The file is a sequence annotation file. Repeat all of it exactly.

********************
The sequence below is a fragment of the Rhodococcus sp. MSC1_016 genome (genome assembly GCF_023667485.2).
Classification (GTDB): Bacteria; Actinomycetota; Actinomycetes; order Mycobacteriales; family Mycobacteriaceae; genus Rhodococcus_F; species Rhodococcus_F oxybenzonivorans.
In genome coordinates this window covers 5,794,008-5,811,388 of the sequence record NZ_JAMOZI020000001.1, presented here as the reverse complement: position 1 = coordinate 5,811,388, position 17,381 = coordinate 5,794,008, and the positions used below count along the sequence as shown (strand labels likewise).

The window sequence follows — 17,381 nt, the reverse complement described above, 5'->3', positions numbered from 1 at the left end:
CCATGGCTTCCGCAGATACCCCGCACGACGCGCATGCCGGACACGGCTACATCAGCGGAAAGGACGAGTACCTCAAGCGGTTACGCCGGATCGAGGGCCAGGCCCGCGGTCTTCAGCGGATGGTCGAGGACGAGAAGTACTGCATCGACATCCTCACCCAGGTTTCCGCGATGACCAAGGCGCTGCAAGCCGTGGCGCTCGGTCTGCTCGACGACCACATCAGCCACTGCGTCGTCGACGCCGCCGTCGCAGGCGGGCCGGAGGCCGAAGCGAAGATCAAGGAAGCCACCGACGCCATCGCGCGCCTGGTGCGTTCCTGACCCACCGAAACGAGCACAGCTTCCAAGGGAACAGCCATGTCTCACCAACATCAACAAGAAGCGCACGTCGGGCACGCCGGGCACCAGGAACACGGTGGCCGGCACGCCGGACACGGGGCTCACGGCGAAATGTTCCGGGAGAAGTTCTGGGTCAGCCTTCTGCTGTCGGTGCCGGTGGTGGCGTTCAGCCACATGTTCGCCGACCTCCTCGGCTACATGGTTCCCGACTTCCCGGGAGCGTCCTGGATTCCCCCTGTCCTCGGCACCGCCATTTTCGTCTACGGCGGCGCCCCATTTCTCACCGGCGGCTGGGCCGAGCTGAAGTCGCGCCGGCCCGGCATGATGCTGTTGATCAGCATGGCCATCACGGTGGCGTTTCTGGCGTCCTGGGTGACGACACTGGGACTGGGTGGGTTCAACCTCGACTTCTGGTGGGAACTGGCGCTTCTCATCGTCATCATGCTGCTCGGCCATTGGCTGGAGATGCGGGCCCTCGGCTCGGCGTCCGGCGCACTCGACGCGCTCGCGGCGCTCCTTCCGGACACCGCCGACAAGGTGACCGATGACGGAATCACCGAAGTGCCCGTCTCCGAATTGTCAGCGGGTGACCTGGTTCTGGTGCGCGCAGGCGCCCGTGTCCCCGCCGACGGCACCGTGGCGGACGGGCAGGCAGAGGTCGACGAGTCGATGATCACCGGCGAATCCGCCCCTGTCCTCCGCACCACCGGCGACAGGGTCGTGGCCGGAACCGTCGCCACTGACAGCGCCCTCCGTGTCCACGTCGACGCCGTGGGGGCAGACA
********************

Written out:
The sequence below is a fragment of the Rhodococcus sp. MSC1_016 genome (genome assembly GCF_023667485.2).
Classification (GTDB): Bacteria; Actinomycetota; Actinomycetes; order Mycobacteriales; family Mycobacteriaceae; genus Rhodococcus_F; species Rhodococcus_F oxybenzonivorans.
In genome coordinates this window covers 5,794,008-5,811,388 of the sequence record NZ_JAMOZI020000001.1, presented here as the reverse complement: position 1 = coordinate 5,811,388, position 17,381 = coordinate 5,794,008, and the positions used below count along the sequence as shown (strand labels likewise).

The window sequence follows — 17,381 nt, the reverse complement described above, 5'->3', positions numbered from 1 at the left end:
CCATGGCTTCCGCAGATACCCCGCACGACGCGCATGCCGGACACGGCTACATCAGCGGAAAGGACGAGTACCTCAAGCGGTTACGCCGGATCGAGGGCCAGGCCCGCGGTCTTCAGCGGATGGTCGAGGACGAGAAGTACTGCATCGACATCCTCACCCAGGTTTCCGCGATGACCAAGGCGCTGCAAGCCGTGGCGCTCGGTCTGCTCGACGACCACATCAGCCACTGCGTCGTCGACGCCGCCGTCGCAGGCGGGCCGGAGGCCGAAGCGAAGATCAAGGAAGCCACCGACGCCATCGCGCGCCTGGTGCGTTCCTGACCCACCGAAACGAGCACAGCTTCCAAGGGAACAGCCATGTCTCACCAACATCAACAAGAAGCGCACGTCGGGCACGCCGGGCACCAGGAACACGGTGGCCGGCACGCCGGACACGGGGCTCACGGCGAAATGTTCCGGGAGAAGTTCTGGGTCAGCCTTCTGCTGTCGGTGCCGGTGGTGGCGTTCAGCCACATGTTCGCCGACCTCCTCGGCTACATGGTTCCCGACTTCCCGGGAGCGTCCTGGATTCCCCCTGTCCTCGGCACCGCCATTTTCGTCTACGGCGGCGCCCCATTTCTCACCGGCGGCTGGGCCGAGCTGAAGTCGCGCCGGCCCGGCATGATGCTGTTGATCAGCATGGCCATCACGGTGGCGTTTCTGGCGTCCTGGGTGACGACACTGGGACTGGGTGGGTTCAACCTCGACTTCTGGTGGGAACTGGCGCTTCTCATCGTCATCATGCTGCTCGGCCATTGGCTGGAGATGCGGGCCCTCGGCTCGGCGTCCGGCGCACTCGACGCGCTCGCGGCGCTCCTTCCGGACACCGCCGACAAGGTGACCGATGACGGAATCACCGAAGTGCCCGTCTCCGAATTGTCAGCGGGTGACCTGGTTCTGGTGCGCGCAGGCGCCCGTGTCCCCGCCGACGGCACCGTGGCGGACGGGCAGGCAGAGGTCGACGAGTCGATGATCACCGGCGAATCCGCCCCTGTCCTCCGCACCACCGGCGACAGGGTCGTGGCCGGAACCGTCGCCACTGACAGCGCCCTCCGTGTCCACGTCGACGCCGTGGGGGCAGACA